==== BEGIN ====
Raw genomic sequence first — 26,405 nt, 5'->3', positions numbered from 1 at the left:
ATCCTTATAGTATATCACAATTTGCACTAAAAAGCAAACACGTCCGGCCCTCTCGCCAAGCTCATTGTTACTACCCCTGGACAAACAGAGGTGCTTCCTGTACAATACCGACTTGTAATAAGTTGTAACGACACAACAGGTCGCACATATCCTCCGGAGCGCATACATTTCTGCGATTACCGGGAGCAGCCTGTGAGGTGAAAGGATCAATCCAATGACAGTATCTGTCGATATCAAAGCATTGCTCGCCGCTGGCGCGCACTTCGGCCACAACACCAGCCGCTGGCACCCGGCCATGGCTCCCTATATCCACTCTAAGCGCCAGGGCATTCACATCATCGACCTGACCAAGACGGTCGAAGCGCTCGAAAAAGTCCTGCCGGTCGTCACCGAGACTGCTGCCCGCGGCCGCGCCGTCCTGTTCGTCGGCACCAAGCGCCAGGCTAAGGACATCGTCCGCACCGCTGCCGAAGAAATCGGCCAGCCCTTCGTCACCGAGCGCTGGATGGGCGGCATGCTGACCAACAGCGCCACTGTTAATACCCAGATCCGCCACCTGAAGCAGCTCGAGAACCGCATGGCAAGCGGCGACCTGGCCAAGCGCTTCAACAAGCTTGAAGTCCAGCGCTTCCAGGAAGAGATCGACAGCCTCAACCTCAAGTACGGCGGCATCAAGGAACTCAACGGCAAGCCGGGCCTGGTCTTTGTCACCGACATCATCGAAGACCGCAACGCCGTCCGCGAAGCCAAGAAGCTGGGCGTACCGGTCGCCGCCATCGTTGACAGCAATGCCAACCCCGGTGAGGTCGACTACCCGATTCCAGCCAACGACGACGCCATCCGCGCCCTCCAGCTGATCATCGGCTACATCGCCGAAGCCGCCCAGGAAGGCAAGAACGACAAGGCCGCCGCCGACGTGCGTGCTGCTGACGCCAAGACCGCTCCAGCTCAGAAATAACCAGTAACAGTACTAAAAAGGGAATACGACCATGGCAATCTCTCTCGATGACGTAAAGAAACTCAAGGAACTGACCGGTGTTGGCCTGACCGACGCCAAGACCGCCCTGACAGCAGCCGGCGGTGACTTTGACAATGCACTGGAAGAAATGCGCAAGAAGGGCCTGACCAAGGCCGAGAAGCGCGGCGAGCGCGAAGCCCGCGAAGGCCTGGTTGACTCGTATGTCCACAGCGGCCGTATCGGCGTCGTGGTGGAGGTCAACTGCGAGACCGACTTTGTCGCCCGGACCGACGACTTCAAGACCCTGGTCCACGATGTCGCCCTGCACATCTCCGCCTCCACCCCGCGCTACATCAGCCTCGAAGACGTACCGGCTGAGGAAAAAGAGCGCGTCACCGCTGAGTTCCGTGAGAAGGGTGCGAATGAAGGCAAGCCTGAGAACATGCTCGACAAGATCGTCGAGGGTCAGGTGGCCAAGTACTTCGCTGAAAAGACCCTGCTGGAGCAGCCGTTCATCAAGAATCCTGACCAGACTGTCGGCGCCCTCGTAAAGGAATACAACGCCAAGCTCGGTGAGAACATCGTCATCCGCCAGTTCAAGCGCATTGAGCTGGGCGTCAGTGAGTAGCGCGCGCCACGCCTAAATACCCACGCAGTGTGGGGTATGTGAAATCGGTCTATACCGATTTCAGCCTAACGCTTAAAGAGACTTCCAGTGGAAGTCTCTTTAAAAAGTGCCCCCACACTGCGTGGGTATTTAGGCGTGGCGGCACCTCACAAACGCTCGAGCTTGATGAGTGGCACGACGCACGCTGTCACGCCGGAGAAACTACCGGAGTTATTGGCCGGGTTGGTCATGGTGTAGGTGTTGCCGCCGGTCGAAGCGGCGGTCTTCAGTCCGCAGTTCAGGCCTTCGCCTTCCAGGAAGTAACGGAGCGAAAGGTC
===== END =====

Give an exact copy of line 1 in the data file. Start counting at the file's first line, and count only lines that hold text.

Raw genomic sequence first — 26,405 nt, 5'->3', positions numbered from 1 at the left: